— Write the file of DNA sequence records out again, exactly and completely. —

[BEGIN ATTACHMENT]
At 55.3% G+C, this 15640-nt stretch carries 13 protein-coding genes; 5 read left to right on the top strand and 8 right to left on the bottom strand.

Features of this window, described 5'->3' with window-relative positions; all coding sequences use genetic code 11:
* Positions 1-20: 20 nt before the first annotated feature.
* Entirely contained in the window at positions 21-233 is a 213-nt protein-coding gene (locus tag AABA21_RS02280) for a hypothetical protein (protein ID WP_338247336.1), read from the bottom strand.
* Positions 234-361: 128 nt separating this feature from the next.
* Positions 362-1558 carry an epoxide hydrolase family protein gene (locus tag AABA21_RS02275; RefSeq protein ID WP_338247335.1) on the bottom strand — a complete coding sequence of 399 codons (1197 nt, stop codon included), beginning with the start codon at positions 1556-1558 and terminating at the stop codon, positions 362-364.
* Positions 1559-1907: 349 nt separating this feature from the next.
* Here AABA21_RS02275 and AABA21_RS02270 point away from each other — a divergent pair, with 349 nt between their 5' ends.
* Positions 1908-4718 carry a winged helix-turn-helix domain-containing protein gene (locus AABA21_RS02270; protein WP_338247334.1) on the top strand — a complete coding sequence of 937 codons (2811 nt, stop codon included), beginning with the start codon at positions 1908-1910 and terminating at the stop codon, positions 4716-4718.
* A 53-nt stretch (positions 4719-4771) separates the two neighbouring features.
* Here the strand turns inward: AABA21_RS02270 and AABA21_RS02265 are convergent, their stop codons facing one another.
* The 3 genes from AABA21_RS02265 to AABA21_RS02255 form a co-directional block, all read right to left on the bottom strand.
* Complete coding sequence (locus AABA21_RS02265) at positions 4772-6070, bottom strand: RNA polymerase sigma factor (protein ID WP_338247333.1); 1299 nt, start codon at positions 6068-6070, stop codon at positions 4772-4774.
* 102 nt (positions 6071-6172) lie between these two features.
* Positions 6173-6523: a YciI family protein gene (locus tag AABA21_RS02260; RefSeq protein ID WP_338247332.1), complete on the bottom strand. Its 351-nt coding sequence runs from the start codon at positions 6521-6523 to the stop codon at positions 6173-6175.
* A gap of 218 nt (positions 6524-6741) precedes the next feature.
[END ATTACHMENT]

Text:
At 55.3% G+C, this 15640-nt stretch carries 13 protein-coding genes; 5 read left to right on the top strand and 8 right to left on the bottom strand.

Features of this window, described 5'->3' with window-relative positions; all coding sequences use genetic code 11:
* Positions 1-20: 20 nt before the first annotated feature.
* Entirely contained in the window at positions 21-233 is a 213-nt protein-coding gene (locus tag AABA21_RS02280) for a hypothetical protein (protein ID WP_338247336.1), read from the bottom strand.
* Positions 234-361: 128 nt separating this feature from the next.
* Positions 362-1558 carry an epoxide hydrolase family protein gene (locus tag AABA21_RS02275; RefSeq protein ID WP_338247335.1) on the bottom strand — a complete coding sequence of 399 codons (1197 nt, stop codon included), beginning with the start codon at positions 1556-1558 and terminating at the stop codon, positions 362-364.
* Positions 1559-1907: 349 nt separating this feature from the next.
* Here AABA21_RS02275 and AABA21_RS02270 point away from each other — a divergent pair, with 349 nt between their 5' ends.
* Positions 1908-4718 carry a winged helix-turn-helix domain-containing protein gene (locus AABA21_RS02270; protein WP_338247334.1) on the top strand — a complete coding sequence of 937 codons (2811 nt, stop codon included), beginning with the start codon at positions 1908-1910 and terminating at the stop codon, positions 4716-4718.
* A 53-nt stretch (positions 4719-4771) separates the two neighbouring features.
* Here the strand turns inward: AABA21_RS02270 and AABA21_RS02265 are convergent, their stop codons facing one another.
* The 3 genes from AABA21_RS02265 to AABA21_RS02255 form a co-directional block, all read right to left on the bottom strand.
* Complete coding sequence (locus AABA21_RS02265) at positions 4772-6070, bottom strand: RNA polymerase sigma factor (protein ID WP_338247333.1); 1299 nt, start codon at positions 6068-6070, stop codon at positions 4772-4774.
* 102 nt (positions 6071-6172) lie between these two features.
* Positions 6173-6523: a YciI family protein gene (locus tag AABA21_RS02260; RefSeq protein ID WP_338247332.1), complete on the bottom strand. Its 351-nt coding sequence runs from the start codon at positions 6521-6523 to the stop codon at positions 6173-6175.
* A gap of 218 nt (positions 6524-6741) precedes the next feature.